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Judge Rejects $324 Million Settlement of Employee Wage Price Fixing Case Against Apple, Google and Other High Tech Employers

Before a lawsuit reaches the trial stage, the parties involved have the option of settling, which happens when they come to an agreement outside of court. Settlements frequently offer benefits to both parties because they eliminate the uncertainty that is inherent in any court trial. The defendants get to save face by paying off the class members without the need to admit that they did anything wrong, and the plaintiffs get the certainty of a payout, which they might not get if the jury decides to rule in favor of the defendants.

Any class-wide settlement, though, must be approved by the judge presiding over the case. When considering whether to approve or reject a settlement, the judge takes into account the strength of the position of each party involved, as well as the potential damages at stake.

The very large class action lawsuit against Apple, Google, and Adobe has captivated the attention of employment attorneys and tech moguls all over the country. The lawsuit alleges that the three companies along with others were engaged in an illegal agreement not to hire each other’s employees. This allegedly kept the salaries of those employees artificially low and constituted an unfair business practice because the companies were able to save money by paying their employees less than they would have if they had known there was a possibility of those employees getting poached by a competing company. The agreement allegedly involved Apple, Google, Adobe, Lucasfilm, Intuit, and Pixar. The lawsuits against Lucasfilm, Intuit and Pixar have been successfully settled.

Apple, Google, and Adobe proposed to settle their lawsuit for $324 million. After the plaintiffs’ attorneys take their 25% cut, this would leave each of the 64,000 class members with only about $4,000. According to Judge Lucy H. Koh, of the Northern District of California, this is not enough to fall within the “range of reasonableness” for this case.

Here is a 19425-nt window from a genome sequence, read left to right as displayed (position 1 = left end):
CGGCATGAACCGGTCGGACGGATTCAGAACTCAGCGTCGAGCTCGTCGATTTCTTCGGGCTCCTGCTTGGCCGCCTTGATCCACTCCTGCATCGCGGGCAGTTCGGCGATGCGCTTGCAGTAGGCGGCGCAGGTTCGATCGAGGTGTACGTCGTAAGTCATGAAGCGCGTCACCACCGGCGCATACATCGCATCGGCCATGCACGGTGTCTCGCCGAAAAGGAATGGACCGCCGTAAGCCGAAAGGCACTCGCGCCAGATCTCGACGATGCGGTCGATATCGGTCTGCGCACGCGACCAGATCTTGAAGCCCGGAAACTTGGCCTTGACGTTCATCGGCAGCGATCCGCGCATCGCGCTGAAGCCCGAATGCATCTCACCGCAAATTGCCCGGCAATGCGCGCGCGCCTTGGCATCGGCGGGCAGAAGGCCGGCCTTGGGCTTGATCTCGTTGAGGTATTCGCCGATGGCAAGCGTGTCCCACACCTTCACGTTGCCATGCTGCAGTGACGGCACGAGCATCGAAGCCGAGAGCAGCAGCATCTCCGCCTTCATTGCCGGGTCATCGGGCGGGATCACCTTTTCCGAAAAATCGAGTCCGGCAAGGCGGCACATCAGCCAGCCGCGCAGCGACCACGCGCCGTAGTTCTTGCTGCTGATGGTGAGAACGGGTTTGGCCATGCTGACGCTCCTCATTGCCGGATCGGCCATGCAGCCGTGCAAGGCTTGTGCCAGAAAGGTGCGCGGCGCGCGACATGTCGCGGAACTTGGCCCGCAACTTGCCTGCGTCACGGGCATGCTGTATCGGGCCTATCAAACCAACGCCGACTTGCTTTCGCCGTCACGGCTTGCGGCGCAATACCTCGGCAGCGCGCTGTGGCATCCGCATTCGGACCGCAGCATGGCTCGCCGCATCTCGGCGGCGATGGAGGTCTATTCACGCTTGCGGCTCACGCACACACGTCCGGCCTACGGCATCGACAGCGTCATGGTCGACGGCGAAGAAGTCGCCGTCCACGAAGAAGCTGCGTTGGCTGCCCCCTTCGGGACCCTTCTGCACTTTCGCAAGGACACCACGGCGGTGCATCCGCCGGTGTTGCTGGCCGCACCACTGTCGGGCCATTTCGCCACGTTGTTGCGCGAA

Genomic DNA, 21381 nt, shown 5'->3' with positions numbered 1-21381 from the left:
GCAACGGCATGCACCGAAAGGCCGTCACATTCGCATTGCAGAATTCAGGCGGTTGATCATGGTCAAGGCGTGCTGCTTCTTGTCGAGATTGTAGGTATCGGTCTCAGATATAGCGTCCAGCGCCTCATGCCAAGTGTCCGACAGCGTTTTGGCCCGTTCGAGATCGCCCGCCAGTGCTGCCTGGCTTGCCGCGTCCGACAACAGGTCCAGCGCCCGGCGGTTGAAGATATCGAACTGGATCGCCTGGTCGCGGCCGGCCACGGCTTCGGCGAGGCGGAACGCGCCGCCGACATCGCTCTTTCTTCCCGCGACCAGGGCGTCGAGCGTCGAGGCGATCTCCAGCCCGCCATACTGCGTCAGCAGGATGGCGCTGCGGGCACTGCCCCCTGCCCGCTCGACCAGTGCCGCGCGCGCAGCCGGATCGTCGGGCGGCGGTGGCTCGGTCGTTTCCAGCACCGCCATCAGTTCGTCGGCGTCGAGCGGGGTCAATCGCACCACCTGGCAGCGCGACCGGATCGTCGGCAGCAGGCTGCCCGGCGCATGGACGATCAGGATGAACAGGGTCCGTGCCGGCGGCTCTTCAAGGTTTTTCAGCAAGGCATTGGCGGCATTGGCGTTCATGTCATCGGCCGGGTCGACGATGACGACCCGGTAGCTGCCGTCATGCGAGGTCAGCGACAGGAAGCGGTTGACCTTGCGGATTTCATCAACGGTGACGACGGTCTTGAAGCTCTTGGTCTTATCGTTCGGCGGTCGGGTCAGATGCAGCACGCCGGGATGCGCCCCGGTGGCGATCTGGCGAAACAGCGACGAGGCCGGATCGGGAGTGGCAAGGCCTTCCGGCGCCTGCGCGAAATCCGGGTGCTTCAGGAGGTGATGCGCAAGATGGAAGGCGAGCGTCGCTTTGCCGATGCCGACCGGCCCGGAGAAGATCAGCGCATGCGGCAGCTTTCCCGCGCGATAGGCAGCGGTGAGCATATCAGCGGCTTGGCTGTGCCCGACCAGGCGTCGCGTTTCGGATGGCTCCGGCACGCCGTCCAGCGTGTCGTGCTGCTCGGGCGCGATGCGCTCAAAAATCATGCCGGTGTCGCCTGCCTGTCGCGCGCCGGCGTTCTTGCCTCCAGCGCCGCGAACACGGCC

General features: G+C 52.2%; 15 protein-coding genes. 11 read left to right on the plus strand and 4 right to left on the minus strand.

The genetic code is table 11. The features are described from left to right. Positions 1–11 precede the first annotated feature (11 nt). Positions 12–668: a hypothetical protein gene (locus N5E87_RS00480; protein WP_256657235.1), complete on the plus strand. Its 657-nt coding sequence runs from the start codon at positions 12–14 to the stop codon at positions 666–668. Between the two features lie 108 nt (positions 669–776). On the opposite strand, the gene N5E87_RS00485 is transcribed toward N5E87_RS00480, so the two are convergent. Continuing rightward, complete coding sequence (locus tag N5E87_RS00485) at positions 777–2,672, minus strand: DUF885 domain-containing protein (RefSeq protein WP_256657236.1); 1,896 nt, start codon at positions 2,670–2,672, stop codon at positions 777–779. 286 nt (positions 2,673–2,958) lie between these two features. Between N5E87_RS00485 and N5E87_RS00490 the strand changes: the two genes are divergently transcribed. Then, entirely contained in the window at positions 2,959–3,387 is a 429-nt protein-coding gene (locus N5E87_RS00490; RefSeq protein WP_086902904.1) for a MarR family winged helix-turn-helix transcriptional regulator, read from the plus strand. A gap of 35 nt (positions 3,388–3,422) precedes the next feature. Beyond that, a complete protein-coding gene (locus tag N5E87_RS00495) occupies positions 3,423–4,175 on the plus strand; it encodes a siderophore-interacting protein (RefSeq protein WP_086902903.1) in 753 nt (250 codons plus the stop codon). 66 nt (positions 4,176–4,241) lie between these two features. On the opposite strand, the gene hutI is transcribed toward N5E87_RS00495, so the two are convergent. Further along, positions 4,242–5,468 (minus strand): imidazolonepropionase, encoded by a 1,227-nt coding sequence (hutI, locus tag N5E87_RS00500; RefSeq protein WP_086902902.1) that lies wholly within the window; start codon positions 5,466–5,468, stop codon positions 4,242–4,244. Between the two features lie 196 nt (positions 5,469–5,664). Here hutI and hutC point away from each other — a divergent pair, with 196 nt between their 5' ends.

As Judge Koh pointed out, there is “ample evidence” that the Silicon Valley employers were involved in “an overarching conspiracy” against its employees. In her decision, Koh cited Steve Jobs of Apple as “a, if not the, central figure in the alleged conspiracy,” and the court documents tell a similar story.

For example, when Google, wanted to hire a group of Apple’s engineers in 2005, Jobs responded, “If you hire a single one of these people, that means war.” Eric Schmidt, Google’s chief executive at the time, testified that “Steve was unhappy, and Steve’s unhappiness absolutely influenced the change we made in recruiting practice.” At one point, Jobs allegedly got a Google recruiter fired for attempting to hire employees who were working for Apple.

The attorneys for the plaintiffs in the class action lawsuit have cited as much as $3 billion in damages, and if a jury were to award that amount, it would automatically be tripled. According to Orly Lobel, a professor of labor and employment law at the University of San Diego, in order to come up with a settlement to satisfy the judge, the parties will probably have to come up with “a settlement that is more in the billion-dollar ballpark.”The attorneys at Chicago Overtime Law Center have decades of experience litigating wage and hour cases, including overtime, vacation pay, meal breaks, and tips. We have offices conveniently located in Oakbrook Terrace and Chicago, Illinois. Contact a Skokie and Evanston wage and hour lawyer at the Chicago Overtime Law Center today at 312-869-4095. We are looking to represent service worker, and loan and mortgage brokers who have not been paid overtime and have been misclassified as managers.